Labor Day weekend box office turned in a nail-biting battle for No. 1, with Sony’s music doc “One Direction: This Is Us” taking an early lead, estimating $20.5 million in four days, enough to beat “Lee Daniels’ The Butler,” which the Weinstein Co. projects will earn $19.5 million Friday-Monday.
The weekend’s race for box office bragging rights will be a photo finish: It’s very likely that the two films could switch rankings when studios release their revised four-day estimates on Monday. If “The Butler” winds up winning, it will be the first film this year to be No. 1 at the box office for three straight weekends.
“I definitely think they’re both in the $20 million-plus range for the four days,” admitted Sony distribution topper Rory Bruer. “But it’s all good really.”
Indeed, the weekend perf for “One Direction,” a low-risk venture for Sony, positions the film well financially, especially with an additional $14.5 million from overseas this weekend.
The film, which cost just $10 million to produce, represents an interesting cross-divisional project primarily for Sony Pictures and Sony Music, which represents the Brit-pop boy band. Not surprisingly, the docu earned 87% of its opening from women, with 67% of the audience under 17.
For “The Butler,” meanwhile, the holiday weekend — which likely saw a bump in traffic for some films due to the nationwide heat wave — proved better-than-expected since the film fell just 11% over the three days. So far, the film has broadened demographically, with $74 million and counting domestically.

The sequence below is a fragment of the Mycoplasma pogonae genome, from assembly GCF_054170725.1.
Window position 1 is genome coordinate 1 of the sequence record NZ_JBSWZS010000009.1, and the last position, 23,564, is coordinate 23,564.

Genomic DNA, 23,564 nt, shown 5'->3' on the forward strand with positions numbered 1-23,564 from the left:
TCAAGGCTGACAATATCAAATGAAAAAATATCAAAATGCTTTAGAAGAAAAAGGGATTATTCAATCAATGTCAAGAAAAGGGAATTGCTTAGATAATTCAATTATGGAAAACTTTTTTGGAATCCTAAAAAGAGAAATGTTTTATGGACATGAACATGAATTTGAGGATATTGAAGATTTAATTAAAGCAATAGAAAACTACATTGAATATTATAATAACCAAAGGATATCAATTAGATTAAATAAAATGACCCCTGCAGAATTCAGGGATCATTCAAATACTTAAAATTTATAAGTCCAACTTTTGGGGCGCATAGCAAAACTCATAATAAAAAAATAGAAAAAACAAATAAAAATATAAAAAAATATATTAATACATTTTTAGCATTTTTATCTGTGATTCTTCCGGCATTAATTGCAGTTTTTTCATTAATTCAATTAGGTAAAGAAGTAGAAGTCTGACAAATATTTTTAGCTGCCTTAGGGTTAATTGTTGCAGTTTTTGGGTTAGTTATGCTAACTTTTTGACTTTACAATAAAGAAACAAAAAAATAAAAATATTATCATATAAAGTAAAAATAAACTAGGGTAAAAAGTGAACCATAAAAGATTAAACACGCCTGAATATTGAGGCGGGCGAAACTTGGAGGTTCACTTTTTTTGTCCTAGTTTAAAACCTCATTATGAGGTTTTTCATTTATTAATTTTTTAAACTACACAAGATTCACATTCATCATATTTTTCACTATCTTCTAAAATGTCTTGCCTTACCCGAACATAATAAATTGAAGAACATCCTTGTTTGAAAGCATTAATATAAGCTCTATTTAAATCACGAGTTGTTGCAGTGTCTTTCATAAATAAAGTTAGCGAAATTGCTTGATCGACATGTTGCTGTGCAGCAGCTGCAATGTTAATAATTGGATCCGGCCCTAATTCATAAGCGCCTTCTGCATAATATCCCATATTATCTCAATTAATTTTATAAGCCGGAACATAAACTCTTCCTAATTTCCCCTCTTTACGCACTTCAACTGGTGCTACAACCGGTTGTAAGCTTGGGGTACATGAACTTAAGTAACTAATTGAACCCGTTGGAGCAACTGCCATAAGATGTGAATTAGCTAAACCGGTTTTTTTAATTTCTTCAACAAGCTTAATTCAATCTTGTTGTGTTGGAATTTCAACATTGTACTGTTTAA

Tapping into the Latino audience in a big way was Lionsgate’s “Instructions Not Included,” via Hispanic-targeted label Pantelion, scoring the largest Stateside opening for a Spanish-language film, with $9.3 million in four days. Even more impressive was the film bowed at only 347 locations, averaging $26,800 per theater.
The weekend’s other two wide releases bellyflopped, however.
Warner Bros.’ Selena Gomez actioner “Getaway” grossed just $4.5 million in three days, while Focus Features’ suspense-thriller “Closed Circuit” earned a meager $2.5 million Friday-Sunday. Pic bowed midweek, totaling an estimated $3.1 million in its first six days.
Aside from those new entries underperforming, this weekend was good news for a trio of holdovers: Paramount’s “World War Z,” a Skydance-GK Films co-production, reached $200 million-plus at the domestic box office, the eighth film to do so this year.
Meanwhile, Warner Bros.’ “Pacific Rim” and WB-New Line’s “We’re the Millers” each crossed $100 million Stateside, bringing the nine-figure club to 21 so far in 2013.